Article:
Autumn in the North Cemetery.

Sixty miles west of Boston, Massachusetts there is the small New England town of Sturbridge. Located at the junction of I-90 (The Mass Pike), and I-84 it has become known as the "Crossroads of New England". The town was first settled over 300 years ago, and like other small New England towns it has grown just enough over the years to be in a difficult place today. How do we embrace the future without forgetting how we got to our present? How do we attract the right kind of growth, and maintain who we are? And, what about our culture out here in Central Massachusetts?



These pages will cause one to think about how to protect what we have, our future direction, and how to move on in the very best way.


Those thoughts, and other ramblings, will hopefully inspire more thought, conversation, action, and occasionally a smile...

...seems to be working so far

Sunday, February 24, 2013

Parking Problems In Sturbridge?

Parking is something that Sturbridge lacks, and has lacked for years.  In the 1988 Master Plan a call for municipal parking was listed as being a necessity, and the subject has come up over the years as businesses were not able to do business without more parking.  There have been parking "wars", such as the one between the old owners of the Whistling Swan, and the owners of the Boardwalk Plaza next door.  The old owners are long gone, but the sentiment, and signs warning of Whistling Swan parking at the Boardwalk Plaza remain.  I don't have a clue as to why an agreement cannot be worked out.  A lease, maybe?

<a href="http://www.myparkingsign.com/" target="_blank"> MyParkingSign.com</a>
Not the sign erected, but the
message is the same.
Coutesy of:  http://www.myparkingsign.com/
Today, T,J. O'Brien's is feeling the parking pinch from its next door neighbors, as well.  The new owners of the old Basketville building are locating their dentistry practices in the recently refurbished building, and plan to lease the remaining portions of the building.  A restaurant is planned for the lower level of the building.  The current parking lot, owned by the dentists, had been used on occasion over the years, by agreement with Basketville, for overflow parking at T.J's.  Even when Basketville was no more, T.J.'s maintained the lot, insurance, and parked their over flow in the lot.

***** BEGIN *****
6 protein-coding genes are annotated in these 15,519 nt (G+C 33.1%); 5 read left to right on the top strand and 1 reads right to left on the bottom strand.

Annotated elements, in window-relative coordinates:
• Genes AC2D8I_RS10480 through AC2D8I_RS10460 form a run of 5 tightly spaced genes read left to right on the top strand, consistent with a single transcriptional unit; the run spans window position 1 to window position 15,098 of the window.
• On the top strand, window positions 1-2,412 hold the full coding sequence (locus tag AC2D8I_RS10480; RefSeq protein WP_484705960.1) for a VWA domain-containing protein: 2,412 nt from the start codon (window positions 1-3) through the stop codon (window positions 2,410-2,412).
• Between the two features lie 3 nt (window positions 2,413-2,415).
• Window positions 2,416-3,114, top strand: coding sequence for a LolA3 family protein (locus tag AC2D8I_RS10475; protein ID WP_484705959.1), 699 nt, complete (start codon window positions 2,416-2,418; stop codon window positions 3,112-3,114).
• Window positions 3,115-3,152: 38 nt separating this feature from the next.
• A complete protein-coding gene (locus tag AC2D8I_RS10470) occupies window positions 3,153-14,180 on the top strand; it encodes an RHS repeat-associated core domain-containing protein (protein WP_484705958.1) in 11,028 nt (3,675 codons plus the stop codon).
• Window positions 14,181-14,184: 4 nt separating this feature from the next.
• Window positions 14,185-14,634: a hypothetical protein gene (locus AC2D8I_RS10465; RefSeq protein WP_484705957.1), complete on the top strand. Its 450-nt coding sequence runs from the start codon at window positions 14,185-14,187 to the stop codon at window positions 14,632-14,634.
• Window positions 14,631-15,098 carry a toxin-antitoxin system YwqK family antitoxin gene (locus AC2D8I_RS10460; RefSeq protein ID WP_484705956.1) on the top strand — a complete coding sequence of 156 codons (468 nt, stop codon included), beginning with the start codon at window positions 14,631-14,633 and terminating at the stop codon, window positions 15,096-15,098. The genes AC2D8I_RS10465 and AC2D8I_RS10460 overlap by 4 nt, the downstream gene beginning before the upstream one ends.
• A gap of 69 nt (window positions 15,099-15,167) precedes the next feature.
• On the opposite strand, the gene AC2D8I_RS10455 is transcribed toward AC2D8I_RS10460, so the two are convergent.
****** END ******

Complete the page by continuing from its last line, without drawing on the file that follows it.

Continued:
Recently the new owners of the Basketville building erected a sign at the entrance to their lot warning that only parking for their building was allowed, and that violators would be towed.  It also stated on the sign that video cameras are being used.

One side is disappointed, and angry they will not be able to use the lot for their restaurant, the owners of the lot want to use the lot they own for their businesses, and restaurant.

I understand both sides, but the owner of the lot has say as to how the lot is used, and they have chosen to have the lot service their property.  Nothing wrong with that, they own it.  Would it be nice to allow some overflow parking from TJ's into the parking lot?  Yes, but business is seldom nice.  Business is business, and if the restaurant that will open at the old Basketville building takes off, then what?  Where do their customers park?

Comes back to the need for municipal parking in town.  Some towns have bylaws mandating the use of privately owned downtown parking lots to be accessible to all, but most have a lot set aside for public parking.  Even then, there would be some walking after one parks.  We are a town that is spread for a few miles along Main Street, and one lot would not be enough.  Until that happens we can expect more parking drama, and that does impede businesses, and growth.



3 comments:

  1. There will be more Parking Wars as 2 more restaurants are expanding and do not have the required parking and must make an agreement with nearby businesses as part of their expansion agreement. Who wants to walk in winter to another businesses parking lot that may or may not be plowed and sanded properly and the fact that the sidewalks are not cleared off consistently will create problems in the future.

    ReplyDelete
  2. What&#39;s mine is yours?Sunday, February 24, 2013

    I wonder how much time and money the town has spent, is spending, and plans on spending this? I think we are now about to spend another sum of money to have someone tell us what is actually on Main Street.
    We already know what is on Main Street.
    Do we know the definition of crazy is doing the same thing over and over and over and expecting a different result?

    What happened to the idea of making sure a business had suitable parking before okaying their business proposals?

    I, too, understand the T.J.'s and old Basketville issue, but don't like the idea of strong arm tactics to make an owner share his or her parking lot.

    ReplyDelete
  3. "......but don't like the idea of strong arm tactics to make an owner share his or her parking lot."

    Why should she share her lot? If you saw the time and materials that went into making that former dirt pathway into a level parking area, I'm sure you'd understand why steps are being taken to insure only patrons of that building are using it. Perhaps the owners of TJ's should have come forward early on when the ton's of materials were first dropped there with an offer to help share the expenses. Now she can lease use of the lot to them.

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